Trust-based learning opens up channels and conversations about change that can seem at odds with the ways both trustees and grants staff currently think about their roles. Shifting to a trust-based approach is a journey, and evaluation and learning staff are working out how best to support their foundations along the way.  

What helps?

Securing the backing of trustees:  

  • Recognising that learning is a governance issue and a shift to trust-based learning must have the active support of trustees. 
  • Identifying how the board perceives its role and, where necessary, encouraging a shift of attention towards its responsibilities as ‘custodian of the mission rather than just custodian of the money’. 
  • Taking a pragmatic and incremental approach, working to overcome the constraints on trustees’ time and capacity to engage. 
  • Acknowledging and addressing internal power imbalances that can inhibit open and informed debate between trustees and staff: ‘How far can you really go, speaking truth to power internally?’.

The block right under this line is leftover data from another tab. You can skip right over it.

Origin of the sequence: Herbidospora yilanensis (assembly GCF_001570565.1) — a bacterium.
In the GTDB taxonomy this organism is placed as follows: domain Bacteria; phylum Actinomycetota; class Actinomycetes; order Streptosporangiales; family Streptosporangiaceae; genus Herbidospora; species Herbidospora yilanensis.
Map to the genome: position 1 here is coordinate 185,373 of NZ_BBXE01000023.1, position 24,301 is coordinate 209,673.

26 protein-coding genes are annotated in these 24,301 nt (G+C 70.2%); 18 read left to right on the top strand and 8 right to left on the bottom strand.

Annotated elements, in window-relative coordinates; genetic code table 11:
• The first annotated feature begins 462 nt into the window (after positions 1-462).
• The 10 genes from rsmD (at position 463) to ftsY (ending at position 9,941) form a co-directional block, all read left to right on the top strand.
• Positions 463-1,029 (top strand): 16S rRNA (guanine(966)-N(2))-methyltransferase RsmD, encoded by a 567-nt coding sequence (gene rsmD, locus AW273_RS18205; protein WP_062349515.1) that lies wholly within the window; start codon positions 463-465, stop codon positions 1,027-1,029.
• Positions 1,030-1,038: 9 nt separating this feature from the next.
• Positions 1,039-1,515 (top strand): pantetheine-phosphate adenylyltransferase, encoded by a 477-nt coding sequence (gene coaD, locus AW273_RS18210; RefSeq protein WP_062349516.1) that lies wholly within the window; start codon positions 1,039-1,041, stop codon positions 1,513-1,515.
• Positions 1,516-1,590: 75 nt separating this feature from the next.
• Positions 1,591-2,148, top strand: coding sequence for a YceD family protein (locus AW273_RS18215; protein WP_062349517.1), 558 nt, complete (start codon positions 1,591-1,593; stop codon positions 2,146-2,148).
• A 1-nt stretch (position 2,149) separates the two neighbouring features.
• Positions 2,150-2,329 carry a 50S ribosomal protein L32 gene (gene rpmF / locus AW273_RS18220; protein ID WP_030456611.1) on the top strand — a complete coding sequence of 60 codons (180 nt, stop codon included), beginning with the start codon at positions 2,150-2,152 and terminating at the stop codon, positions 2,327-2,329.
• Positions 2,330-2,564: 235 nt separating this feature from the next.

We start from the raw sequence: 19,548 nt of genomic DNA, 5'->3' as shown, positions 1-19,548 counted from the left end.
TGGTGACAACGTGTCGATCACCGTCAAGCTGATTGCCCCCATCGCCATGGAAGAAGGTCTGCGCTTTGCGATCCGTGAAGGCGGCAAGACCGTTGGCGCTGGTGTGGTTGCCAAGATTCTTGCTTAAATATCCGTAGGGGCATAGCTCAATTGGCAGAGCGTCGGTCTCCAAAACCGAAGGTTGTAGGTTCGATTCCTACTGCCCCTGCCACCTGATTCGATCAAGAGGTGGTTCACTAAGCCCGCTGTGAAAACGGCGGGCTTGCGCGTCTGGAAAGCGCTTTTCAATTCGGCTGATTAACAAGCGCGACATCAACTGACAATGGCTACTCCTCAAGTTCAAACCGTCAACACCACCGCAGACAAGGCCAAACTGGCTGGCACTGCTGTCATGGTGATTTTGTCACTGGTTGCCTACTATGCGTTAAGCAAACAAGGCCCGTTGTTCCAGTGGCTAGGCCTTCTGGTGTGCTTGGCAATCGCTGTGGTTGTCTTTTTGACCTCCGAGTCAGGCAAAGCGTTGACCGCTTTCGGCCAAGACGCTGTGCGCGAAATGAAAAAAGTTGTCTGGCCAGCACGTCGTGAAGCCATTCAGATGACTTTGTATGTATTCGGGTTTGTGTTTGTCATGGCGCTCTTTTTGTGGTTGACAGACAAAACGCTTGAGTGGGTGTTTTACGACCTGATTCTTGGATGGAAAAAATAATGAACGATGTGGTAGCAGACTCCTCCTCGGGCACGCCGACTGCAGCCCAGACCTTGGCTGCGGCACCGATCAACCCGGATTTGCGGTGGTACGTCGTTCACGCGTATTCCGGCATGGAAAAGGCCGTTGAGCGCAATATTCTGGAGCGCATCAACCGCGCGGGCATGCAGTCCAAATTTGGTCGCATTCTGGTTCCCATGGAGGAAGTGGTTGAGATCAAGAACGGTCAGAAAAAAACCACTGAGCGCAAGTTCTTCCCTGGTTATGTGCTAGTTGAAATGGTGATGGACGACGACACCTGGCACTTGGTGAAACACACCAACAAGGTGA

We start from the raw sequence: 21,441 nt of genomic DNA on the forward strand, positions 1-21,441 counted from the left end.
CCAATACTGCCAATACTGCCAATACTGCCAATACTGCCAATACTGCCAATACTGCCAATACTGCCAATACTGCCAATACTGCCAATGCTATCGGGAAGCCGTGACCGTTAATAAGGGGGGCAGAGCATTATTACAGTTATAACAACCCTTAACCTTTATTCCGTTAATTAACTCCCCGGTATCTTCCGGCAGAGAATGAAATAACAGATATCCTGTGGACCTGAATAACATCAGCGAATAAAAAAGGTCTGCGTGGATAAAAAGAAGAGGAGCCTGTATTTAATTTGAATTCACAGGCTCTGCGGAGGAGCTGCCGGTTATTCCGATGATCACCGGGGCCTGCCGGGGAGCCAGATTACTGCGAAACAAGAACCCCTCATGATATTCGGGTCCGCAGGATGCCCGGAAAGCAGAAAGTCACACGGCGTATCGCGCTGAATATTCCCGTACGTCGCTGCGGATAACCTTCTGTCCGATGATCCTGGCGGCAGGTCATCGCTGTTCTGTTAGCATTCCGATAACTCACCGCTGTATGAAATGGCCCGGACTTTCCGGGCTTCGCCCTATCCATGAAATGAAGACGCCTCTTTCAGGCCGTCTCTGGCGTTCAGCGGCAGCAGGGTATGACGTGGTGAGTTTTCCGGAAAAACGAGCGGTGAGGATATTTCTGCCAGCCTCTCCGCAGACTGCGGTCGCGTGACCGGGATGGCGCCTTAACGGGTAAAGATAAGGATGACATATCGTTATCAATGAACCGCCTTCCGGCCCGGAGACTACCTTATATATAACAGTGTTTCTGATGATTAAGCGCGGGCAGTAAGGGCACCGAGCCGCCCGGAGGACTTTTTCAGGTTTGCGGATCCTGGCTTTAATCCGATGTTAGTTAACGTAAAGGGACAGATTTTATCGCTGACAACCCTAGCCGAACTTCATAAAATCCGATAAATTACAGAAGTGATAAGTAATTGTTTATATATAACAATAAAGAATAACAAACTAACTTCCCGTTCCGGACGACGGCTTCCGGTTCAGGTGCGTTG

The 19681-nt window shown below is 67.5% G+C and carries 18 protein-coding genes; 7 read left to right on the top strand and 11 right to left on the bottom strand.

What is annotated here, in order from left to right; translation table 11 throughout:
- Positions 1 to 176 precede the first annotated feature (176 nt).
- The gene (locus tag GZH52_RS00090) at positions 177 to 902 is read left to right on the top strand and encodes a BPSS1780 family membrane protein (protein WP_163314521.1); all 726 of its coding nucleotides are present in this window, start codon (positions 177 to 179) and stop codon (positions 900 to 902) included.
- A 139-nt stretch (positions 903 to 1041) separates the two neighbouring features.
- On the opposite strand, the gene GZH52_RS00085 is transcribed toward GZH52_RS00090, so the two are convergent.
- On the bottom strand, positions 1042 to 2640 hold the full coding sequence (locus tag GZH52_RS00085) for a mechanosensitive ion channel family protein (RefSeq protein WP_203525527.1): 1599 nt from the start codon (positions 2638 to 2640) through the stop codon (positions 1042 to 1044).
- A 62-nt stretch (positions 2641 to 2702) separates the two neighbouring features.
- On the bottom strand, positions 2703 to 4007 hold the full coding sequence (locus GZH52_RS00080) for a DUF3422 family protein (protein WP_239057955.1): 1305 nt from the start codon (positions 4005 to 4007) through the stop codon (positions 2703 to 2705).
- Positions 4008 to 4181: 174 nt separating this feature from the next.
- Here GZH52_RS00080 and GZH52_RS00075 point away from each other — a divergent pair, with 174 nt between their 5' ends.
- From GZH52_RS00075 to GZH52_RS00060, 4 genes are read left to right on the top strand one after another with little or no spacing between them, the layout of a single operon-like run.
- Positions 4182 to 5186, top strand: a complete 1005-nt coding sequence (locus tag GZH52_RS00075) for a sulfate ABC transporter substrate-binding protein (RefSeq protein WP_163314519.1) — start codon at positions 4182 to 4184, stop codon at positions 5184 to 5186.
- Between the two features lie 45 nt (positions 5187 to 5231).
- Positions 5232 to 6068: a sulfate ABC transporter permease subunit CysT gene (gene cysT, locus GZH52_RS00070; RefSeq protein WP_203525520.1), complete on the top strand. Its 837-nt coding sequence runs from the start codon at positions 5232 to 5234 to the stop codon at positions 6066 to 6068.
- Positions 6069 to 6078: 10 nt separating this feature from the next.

• Bringing funded organisations’ voices to the attention of board members and enabling direct engagement. 
  • Placing learning at the top of the board agenda by, for example, starting board meetings with a ‘learning conversation’ or framing debate about performance around questions like ‘What are we learning about …?’; How can we be better at …?’. 

Focusing on what really matters:   

  • Being clear and honest about the purpose, value and use of every piece of data we are collecting. 
  • Being rigorous about how we judge our own performance and progress, ‘taking on the effort of learning from the grants ourselves’ and bearing the cost of data collection, collation and sensemaking.